Firstly, it should be noted that the European Parliament is not a typical political body with lively political battles. The European Parliament is more about money – how to divide budgets, given the lack of close scrutiny from voters. After all, Brussels seems distant and obscure to voters (it is no surprise that the highest turnout in European Parliament elections is in Belgium). Without voter attention, political passions take a back seat.

 

Thus, any results of the European Parliament elections are unlikely to radically change the policy towards Ukraine. Moreover, the handicap of the European People's Party (essentially the party of Merkel and Ursula von der Leyen) and its satellites is too large, and losing a few dozen seats to the right-wing forces won't change much. Additionally, everyone in the European Parliament is ready to negotiate with everyone else – the budgets are too significant.

 

However, it cannot be said that there are no risks for Ukraine. The risks are substantial. After all, EU rules provide for significant influence by national states. The European Parliament elections can legally fix changes in electoral preferences at the national level. Consequently, national governments will have to act, and are already beginning to act, with an eye on such shifts in voter preferences, as everyone wants to be re-elected. This will affect Ukraine for two reasons:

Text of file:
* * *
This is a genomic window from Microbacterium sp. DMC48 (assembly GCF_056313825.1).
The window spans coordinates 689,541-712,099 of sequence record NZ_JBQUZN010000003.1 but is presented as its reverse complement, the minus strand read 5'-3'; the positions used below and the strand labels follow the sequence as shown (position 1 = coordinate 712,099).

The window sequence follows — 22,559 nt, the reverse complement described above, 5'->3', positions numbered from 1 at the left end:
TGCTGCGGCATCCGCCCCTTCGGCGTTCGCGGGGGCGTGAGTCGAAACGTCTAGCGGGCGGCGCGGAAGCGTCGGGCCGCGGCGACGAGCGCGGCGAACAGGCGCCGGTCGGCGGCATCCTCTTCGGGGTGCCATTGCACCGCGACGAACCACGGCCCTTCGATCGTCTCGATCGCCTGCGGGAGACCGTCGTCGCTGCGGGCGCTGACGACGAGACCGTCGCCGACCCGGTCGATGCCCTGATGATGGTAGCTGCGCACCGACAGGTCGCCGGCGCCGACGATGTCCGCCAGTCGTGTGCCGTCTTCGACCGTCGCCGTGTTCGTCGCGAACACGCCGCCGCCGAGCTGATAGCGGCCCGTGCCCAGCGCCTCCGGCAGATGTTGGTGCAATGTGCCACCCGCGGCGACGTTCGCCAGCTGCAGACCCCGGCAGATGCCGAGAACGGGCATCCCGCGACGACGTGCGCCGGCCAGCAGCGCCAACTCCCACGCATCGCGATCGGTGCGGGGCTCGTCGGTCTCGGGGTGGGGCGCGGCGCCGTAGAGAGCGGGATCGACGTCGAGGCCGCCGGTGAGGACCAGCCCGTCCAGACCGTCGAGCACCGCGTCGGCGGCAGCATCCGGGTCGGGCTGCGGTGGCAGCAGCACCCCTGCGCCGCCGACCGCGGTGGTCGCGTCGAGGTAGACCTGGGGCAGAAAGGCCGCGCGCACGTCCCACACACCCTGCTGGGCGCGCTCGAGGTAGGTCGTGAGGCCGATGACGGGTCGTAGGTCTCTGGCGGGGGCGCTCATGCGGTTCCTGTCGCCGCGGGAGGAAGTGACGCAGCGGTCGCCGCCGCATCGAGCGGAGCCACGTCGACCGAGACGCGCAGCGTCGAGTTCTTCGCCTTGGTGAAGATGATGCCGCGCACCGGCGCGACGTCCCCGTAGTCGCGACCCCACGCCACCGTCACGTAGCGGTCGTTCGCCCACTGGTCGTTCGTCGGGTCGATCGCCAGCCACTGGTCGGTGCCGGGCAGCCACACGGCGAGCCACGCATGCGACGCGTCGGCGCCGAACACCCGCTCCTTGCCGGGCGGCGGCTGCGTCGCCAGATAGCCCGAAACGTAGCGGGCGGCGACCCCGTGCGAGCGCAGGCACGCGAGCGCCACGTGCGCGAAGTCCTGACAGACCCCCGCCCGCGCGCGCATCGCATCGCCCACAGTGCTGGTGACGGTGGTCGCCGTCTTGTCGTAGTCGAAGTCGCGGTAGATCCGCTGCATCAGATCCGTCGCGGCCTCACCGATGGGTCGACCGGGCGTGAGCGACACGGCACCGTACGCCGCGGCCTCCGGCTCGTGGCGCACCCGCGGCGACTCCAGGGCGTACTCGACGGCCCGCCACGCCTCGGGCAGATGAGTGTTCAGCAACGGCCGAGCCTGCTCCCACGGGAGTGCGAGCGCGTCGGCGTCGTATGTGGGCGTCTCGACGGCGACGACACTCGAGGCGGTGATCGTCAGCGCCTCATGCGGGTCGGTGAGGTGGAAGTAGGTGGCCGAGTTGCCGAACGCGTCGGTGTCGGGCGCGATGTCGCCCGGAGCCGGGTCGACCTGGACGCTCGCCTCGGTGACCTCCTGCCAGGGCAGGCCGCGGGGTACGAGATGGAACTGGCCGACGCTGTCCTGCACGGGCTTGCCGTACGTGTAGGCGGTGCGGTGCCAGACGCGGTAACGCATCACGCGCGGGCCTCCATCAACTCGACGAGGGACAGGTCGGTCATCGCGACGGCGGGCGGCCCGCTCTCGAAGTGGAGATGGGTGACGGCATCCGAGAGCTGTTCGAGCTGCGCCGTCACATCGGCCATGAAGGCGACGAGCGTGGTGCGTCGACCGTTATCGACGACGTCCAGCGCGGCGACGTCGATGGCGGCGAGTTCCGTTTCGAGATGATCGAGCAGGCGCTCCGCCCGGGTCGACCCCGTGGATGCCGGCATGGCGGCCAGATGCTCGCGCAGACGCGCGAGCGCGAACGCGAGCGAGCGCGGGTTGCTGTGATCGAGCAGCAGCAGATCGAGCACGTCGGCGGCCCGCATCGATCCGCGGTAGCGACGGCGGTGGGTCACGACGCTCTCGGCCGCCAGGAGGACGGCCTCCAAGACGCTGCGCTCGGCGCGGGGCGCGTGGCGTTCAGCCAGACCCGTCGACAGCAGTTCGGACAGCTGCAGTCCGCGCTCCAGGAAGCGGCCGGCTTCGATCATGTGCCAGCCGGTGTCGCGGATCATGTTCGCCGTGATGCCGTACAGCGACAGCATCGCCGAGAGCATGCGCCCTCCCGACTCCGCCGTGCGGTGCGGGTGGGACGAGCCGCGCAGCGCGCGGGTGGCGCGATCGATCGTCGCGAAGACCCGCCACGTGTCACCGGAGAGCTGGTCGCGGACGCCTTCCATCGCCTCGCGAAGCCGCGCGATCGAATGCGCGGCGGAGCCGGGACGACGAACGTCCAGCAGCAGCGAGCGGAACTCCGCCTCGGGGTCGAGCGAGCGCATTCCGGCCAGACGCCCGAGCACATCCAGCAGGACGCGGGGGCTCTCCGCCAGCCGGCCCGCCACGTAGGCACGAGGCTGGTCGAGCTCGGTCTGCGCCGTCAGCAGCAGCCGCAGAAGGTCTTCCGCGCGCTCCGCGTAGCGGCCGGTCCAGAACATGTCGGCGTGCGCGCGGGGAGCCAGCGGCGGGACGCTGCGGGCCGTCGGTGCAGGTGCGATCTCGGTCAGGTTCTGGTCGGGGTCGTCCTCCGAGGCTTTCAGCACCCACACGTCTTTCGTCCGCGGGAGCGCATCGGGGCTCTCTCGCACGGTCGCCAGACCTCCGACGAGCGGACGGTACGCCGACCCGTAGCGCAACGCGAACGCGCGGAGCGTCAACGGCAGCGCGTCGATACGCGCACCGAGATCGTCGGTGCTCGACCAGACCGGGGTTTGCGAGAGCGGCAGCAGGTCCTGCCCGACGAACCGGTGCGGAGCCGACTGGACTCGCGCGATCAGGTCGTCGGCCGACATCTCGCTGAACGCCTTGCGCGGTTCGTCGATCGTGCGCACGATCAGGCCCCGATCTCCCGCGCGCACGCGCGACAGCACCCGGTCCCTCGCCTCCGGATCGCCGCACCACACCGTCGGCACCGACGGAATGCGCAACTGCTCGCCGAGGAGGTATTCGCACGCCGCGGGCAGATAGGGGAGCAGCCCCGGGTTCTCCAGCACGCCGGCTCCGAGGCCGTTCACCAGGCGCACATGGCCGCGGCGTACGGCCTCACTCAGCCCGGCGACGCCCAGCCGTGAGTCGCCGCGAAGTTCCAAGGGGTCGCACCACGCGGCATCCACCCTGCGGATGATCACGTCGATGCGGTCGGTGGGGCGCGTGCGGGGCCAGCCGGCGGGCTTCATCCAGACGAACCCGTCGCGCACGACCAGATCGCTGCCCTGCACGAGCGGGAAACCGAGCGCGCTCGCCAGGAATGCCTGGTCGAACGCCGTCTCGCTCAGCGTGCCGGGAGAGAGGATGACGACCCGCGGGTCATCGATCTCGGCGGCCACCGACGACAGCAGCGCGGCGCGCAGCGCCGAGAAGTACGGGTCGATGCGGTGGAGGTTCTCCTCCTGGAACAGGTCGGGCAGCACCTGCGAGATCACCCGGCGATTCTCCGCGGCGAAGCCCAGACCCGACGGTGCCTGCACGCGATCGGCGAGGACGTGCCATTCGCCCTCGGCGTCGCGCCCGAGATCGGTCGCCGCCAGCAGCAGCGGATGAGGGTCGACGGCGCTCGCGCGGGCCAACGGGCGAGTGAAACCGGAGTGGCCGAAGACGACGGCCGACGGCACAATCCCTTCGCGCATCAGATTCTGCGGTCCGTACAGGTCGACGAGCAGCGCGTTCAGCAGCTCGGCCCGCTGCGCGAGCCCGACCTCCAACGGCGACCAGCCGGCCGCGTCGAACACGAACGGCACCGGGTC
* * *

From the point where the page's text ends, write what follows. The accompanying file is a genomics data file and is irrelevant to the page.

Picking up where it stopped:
The existing political elites in the EU have become bureaucratised and have lost touch with the voters (the European Parliament is an example of this), and voters are turning towards grassroots politicians who form right-wing parties with slogans that were not politically correct ten years ago (a kind of deferred demand). These grassroots politicians provide simple answers to local issues and are less interested in international affairs.